Commemoration Day 2020

Today is Commemoration Day, an annual celebration of the foundation of the University in 1451, where thanks are given to the many benefactors whose gifts have supported the development of the University. Sadly due to Covid-19 this year’s celebrations have been postponed and the next Commemoration Day will take place on Wednesday 16 June 2021.

One hundred years ago in 1920, the University was celebrating the reinstatement of Commemoration Day after a 5-year break as it had not taken place since the outbreak of World War One. This press clipping below (click to enlarge) from our Records of the Publicity Services notes that the event was unusually interesting because of this reinstatement but also because it marked the jubilee of the University’s move to Gilmorehill in 1870. The Commemorative Address was given by Professor Rait, then Historiographer Royal for Scotland and Professor of Scottish History & Literature and later Principal of the University from 1929 until 1936. Professor Rait’s address reflected on ‘the building of the three houses’ of the University and part of it can be read in the clipping.

Press clippings, 1920 Ref IP6/1/21

The article also covered the behaviour of the students during the ceremony who “were bent upon making the proceedings as lively as possible”.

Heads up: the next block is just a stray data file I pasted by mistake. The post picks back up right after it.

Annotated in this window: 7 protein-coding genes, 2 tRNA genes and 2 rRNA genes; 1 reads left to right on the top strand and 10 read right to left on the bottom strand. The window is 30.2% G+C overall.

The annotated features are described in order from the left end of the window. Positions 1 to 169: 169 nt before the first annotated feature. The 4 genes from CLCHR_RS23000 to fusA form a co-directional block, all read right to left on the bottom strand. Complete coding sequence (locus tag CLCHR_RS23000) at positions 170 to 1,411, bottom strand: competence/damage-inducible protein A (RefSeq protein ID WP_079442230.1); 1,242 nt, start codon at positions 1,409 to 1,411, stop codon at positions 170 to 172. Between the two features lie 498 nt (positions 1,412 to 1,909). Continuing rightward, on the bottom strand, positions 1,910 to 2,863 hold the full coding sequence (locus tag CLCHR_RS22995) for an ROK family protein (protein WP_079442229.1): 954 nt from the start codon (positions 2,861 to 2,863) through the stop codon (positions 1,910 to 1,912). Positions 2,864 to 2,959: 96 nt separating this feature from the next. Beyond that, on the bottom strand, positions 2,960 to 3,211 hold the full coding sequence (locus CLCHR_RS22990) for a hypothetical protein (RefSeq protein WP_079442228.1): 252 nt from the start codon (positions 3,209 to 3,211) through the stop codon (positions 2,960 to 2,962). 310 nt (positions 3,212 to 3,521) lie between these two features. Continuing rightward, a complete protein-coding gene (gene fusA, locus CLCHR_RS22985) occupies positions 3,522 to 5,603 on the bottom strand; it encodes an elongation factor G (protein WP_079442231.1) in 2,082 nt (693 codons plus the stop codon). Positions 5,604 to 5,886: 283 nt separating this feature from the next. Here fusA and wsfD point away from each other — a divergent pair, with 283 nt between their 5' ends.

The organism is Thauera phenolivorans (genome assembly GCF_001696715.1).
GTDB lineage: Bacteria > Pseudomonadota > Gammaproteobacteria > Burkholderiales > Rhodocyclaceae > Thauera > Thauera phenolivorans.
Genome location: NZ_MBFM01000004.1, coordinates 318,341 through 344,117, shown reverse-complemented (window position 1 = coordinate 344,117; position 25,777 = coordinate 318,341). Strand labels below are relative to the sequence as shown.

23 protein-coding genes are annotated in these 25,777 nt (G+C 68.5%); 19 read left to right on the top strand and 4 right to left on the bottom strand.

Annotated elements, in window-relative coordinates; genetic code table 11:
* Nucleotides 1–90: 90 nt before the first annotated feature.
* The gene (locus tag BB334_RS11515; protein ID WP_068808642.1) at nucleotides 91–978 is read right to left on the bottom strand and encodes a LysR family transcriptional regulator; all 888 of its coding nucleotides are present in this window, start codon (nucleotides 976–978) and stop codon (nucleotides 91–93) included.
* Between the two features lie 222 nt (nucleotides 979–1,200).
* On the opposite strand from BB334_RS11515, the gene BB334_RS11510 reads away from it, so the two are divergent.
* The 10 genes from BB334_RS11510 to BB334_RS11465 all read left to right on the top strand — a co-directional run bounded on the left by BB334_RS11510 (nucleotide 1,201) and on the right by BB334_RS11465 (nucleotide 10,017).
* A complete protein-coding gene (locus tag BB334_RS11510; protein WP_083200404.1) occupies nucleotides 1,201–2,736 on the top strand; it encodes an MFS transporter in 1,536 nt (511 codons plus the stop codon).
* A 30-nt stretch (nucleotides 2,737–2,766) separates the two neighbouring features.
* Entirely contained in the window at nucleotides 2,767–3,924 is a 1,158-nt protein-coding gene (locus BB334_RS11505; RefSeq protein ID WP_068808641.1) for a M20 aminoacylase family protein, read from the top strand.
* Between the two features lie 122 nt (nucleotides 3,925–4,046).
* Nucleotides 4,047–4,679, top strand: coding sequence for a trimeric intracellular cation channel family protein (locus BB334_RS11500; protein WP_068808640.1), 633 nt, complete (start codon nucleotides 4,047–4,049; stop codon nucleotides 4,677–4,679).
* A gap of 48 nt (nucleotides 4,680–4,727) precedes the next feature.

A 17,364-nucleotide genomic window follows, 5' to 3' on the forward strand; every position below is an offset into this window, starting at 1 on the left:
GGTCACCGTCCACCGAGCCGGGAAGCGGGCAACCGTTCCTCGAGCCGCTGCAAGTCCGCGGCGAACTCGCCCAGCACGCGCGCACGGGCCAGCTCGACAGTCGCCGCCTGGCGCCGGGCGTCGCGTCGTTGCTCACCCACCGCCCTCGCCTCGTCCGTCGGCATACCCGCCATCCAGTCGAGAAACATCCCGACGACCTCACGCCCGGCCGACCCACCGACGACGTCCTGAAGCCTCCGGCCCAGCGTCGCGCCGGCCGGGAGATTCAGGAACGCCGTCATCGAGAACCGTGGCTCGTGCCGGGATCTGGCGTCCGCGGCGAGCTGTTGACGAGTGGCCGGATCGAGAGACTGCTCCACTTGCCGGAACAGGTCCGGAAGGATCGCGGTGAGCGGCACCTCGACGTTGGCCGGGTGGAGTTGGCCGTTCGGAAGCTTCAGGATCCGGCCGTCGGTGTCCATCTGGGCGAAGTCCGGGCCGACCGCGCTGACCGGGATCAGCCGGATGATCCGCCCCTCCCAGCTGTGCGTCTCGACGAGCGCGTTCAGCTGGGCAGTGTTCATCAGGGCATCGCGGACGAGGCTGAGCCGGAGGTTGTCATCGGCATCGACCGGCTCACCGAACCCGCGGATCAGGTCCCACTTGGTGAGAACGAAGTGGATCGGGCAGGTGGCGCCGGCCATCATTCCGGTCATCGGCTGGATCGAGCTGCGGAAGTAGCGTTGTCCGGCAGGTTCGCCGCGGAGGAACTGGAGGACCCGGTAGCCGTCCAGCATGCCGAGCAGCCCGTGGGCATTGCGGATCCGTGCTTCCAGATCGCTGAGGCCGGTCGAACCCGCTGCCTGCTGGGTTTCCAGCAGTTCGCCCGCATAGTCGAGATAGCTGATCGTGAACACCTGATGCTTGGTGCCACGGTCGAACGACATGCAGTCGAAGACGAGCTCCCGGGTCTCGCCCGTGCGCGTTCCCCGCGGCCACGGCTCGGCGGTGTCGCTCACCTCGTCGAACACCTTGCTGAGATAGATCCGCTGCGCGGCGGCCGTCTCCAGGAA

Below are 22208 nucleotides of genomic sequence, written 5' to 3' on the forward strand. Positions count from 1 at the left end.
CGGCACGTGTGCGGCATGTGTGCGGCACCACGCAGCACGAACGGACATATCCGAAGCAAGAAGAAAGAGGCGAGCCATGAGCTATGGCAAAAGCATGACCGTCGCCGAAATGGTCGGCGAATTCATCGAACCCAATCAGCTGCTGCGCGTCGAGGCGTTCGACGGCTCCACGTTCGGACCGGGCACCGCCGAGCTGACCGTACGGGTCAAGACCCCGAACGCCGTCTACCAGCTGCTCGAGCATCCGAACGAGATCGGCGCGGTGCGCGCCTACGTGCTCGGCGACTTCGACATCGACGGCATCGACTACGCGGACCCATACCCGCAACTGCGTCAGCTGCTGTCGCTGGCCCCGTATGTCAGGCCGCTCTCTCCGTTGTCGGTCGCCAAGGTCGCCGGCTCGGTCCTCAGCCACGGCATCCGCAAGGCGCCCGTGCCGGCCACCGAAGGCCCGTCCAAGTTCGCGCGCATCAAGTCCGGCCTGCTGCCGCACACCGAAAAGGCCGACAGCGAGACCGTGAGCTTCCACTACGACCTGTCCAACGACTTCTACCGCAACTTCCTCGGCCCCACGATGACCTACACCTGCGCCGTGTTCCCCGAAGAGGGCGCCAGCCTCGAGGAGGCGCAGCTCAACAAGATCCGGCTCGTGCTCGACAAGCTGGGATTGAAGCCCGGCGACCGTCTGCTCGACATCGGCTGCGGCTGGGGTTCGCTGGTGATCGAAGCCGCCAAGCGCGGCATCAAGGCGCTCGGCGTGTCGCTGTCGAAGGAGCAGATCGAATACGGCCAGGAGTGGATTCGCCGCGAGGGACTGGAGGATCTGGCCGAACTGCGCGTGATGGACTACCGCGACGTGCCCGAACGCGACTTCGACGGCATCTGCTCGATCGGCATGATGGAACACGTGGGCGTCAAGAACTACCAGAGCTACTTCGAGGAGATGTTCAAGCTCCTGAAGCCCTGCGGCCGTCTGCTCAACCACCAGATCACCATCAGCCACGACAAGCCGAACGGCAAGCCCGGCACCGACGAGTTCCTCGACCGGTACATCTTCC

Commemoration became an official event in the late seventeenth century and some early documents in the archive enable us to trace the tradition of giving thanks to the University’s benefactors, with the ‘Report of the Commissioners of Visitation’ in 1690, recommending:

“that at all yearlie laureations … there be honourable mention made of the founders and benefactors by publick recital” (GUA 26637, p53)

Copy report of the Commissioners of Visitation- 1690 (GUA 26637, p53)

In 1903, the General Council urged an annual Commemoration day on the day following the annual graduation, “in order to maintain the connection of the graduates with their University”. The first was held in April 1904 and the current form of celebrations has been followed for over a century but its roots go back to the annual May banquet held first in 1492 at which was born the toast “Resurgat in Gloria Alma Mater”.

Invite to Commemoration Day banquet 1904 (Acc 130/2/10

The events of the day include a service for the Commemoration of Benefactors in the University Chapel; the conferring of honorary degrees by the Chancellor; and the Commemoration Day lunch. Find out more about the history of Commemoration Day on our University Story site.

Categories: Archives and Special Collections


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